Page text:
A treatment for the symptoms of Stress Urinary Incontinence
What is Duloxetine?
The medication for the treatment of Stress Urinary Incontinence (SUI) is called duloxetine. This medication is thought to increases the activity of the nerve that stimulates the urethral sphincter, improving its function.
This medication is not recommended by NICE for England and Wales, however, some women do respond to the treatment.
If you are unable to perform pelvic floor muscle exercises and don’t want to consider surgery than it may be worthwhile asking your GP about this option.
Duloxetine is not suitable for everyone so it’s important that the person prescribing this medicine knows your full medical history.
You may not be suitable for this medication if you:
- are under 18 years
- are allergic or sensitive to or have had a reaction to any of the ingredients in the medicine
- are already taking duloxetine for other problems
- are elderly
- are on haemodialysis
- are taking monoamine oxidase inhibitors or have taken monoamine oxidase inhibitors within the last two weeks
- have bleeding problems
- have certain types of heart problems
- have fructose intolerance
- have glucose-galactose malabsorption problems
- have high blood pressure
- have kidney problems
- have liver problems
- have or have had mania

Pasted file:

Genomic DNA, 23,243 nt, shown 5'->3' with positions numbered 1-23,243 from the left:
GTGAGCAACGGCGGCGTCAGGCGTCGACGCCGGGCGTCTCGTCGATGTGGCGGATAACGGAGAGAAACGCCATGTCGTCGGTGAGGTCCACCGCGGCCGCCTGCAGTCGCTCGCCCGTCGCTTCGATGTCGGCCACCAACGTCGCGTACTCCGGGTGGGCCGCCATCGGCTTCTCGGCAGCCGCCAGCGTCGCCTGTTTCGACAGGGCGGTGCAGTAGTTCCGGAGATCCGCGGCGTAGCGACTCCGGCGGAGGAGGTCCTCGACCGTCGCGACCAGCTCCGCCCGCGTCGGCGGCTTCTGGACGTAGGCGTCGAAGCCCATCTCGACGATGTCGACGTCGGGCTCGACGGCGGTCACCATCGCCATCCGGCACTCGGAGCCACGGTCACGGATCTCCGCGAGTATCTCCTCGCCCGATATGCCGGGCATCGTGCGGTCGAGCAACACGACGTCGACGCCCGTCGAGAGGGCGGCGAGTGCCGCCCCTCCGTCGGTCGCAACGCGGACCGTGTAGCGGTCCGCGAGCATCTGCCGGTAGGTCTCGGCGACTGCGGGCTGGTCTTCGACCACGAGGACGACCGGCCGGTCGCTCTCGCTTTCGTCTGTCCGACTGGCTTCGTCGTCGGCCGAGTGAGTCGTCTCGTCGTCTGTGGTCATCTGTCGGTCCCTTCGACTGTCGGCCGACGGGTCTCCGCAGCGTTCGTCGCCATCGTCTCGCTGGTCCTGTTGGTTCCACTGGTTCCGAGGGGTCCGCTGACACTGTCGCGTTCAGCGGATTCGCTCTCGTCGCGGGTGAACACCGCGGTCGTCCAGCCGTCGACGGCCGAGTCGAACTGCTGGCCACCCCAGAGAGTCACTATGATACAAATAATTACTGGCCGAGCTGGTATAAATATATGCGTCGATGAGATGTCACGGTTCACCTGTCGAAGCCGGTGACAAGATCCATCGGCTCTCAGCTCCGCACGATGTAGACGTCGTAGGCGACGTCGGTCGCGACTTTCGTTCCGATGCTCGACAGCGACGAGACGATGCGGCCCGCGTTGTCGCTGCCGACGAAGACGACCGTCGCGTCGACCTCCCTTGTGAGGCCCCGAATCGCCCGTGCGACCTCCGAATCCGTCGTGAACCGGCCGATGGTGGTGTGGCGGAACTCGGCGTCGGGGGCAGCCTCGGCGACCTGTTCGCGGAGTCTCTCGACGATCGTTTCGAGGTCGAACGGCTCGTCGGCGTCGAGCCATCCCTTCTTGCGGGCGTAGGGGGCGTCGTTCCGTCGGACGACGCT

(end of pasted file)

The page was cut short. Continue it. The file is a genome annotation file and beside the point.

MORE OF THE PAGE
- have or have had psychiatric problems
- have or have had seizures
- have or have recently had salt and water imbalances
- have raised pressure in the eye or are at risk of narrow angle glaucoma
- have risk factors for developing salt and water imbalances
- have sucrase-isomaltase deficiency
Duloxetine Side Effects
Everyone’s reaction to a medicine is different. You may experience some of the side effects of Duloxetine listed below or none at all. If you are having problems with this medicine, it’s important to tell your GP immediately.
Very common side effect of taking Duloxetine are:
- dry mouth
Common side effects of taking Duloxetine are:
- blurred vision
- decreased libido
- difficulty sleeping
- feeling agitated
- feeling anxious
- feeling dizzy
- loss of appetite
- raised blood pressure
- sleeping problems
- stomach pain
If you feel unwell or if you have concerns about a side-effect, you will need to seek advice. If you feel very ill, get medical help straight away. Contact your prescriber, pharmacist, nurse or call NHS non-emergency number on 111 (You should use the NHS 111 service if you urgently need medical help or advice but it’s not a life-threatening situation)